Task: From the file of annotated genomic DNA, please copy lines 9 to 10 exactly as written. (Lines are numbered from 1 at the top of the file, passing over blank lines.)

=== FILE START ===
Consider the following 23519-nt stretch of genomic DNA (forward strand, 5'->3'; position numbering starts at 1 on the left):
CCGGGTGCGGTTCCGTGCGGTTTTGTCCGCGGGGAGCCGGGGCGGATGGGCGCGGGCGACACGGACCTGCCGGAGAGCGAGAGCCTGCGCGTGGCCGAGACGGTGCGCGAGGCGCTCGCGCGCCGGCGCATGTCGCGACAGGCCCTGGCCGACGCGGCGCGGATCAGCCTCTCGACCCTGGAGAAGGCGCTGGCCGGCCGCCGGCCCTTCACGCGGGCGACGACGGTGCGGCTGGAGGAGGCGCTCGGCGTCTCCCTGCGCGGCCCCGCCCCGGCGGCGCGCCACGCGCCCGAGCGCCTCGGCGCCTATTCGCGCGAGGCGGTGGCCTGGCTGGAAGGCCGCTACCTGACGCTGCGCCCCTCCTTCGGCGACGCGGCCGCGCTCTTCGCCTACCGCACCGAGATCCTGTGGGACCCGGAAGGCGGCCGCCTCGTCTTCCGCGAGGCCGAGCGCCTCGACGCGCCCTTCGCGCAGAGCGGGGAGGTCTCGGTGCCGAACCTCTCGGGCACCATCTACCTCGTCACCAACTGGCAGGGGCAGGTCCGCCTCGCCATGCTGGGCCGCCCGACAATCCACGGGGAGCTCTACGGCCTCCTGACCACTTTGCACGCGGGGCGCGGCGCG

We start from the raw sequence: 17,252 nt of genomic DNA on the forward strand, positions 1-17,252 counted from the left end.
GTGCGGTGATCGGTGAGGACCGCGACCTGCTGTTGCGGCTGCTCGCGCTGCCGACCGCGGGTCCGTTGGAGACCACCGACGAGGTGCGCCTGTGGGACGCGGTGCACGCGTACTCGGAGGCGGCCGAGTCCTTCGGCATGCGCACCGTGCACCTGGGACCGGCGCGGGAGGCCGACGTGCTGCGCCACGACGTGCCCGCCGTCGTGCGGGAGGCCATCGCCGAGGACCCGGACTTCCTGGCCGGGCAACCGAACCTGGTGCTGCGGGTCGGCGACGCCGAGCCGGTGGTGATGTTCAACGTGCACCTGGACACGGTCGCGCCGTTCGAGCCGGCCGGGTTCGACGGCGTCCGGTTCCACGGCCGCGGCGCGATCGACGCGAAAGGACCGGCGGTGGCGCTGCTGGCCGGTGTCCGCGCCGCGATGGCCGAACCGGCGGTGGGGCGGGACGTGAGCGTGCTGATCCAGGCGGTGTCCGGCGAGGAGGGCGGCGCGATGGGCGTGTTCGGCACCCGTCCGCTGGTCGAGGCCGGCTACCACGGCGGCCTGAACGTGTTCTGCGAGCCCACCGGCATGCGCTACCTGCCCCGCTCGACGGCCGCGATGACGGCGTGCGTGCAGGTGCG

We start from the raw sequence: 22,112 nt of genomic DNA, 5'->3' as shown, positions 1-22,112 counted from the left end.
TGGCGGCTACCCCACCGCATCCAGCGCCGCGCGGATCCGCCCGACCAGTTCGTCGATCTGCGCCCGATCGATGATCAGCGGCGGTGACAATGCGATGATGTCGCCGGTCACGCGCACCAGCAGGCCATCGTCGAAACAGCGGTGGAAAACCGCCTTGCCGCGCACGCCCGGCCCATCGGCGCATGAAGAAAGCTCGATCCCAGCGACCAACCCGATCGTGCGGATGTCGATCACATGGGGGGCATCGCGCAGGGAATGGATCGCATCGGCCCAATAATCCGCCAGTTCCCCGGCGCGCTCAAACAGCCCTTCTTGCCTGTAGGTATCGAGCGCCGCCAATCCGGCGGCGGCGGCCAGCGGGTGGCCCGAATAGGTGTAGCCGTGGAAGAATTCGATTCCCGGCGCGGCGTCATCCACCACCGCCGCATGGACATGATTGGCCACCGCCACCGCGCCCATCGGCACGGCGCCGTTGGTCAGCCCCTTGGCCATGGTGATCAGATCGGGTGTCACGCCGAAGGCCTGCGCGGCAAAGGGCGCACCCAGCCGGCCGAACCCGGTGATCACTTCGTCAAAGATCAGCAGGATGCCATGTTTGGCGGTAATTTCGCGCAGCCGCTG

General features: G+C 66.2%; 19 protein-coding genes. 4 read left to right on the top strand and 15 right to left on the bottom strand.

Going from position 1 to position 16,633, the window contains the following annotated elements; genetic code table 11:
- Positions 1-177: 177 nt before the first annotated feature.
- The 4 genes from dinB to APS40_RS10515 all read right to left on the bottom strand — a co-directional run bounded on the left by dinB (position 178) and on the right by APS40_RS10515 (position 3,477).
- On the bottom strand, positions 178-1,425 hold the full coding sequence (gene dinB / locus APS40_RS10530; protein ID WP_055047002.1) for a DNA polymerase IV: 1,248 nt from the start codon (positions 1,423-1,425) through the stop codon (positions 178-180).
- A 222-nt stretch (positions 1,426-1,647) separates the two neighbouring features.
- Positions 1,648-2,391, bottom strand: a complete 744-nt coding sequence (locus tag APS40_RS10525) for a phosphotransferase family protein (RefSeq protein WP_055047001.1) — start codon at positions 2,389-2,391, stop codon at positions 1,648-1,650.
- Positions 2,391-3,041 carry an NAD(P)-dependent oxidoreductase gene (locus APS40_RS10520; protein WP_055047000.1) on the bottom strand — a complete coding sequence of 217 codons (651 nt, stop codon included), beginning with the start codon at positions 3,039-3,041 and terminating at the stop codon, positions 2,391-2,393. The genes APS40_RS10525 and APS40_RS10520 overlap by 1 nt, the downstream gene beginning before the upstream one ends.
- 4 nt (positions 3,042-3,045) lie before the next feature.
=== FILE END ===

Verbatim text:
- Positions 1-177: 177 nt before the first annotated feature.
- The 4 genes from dinB to APS40_RS10515 all read right to left on the bottom strand — a co-directional run bounded on the left by dinB (position 178) and on the right by APS40_RS10515 (position 3,477).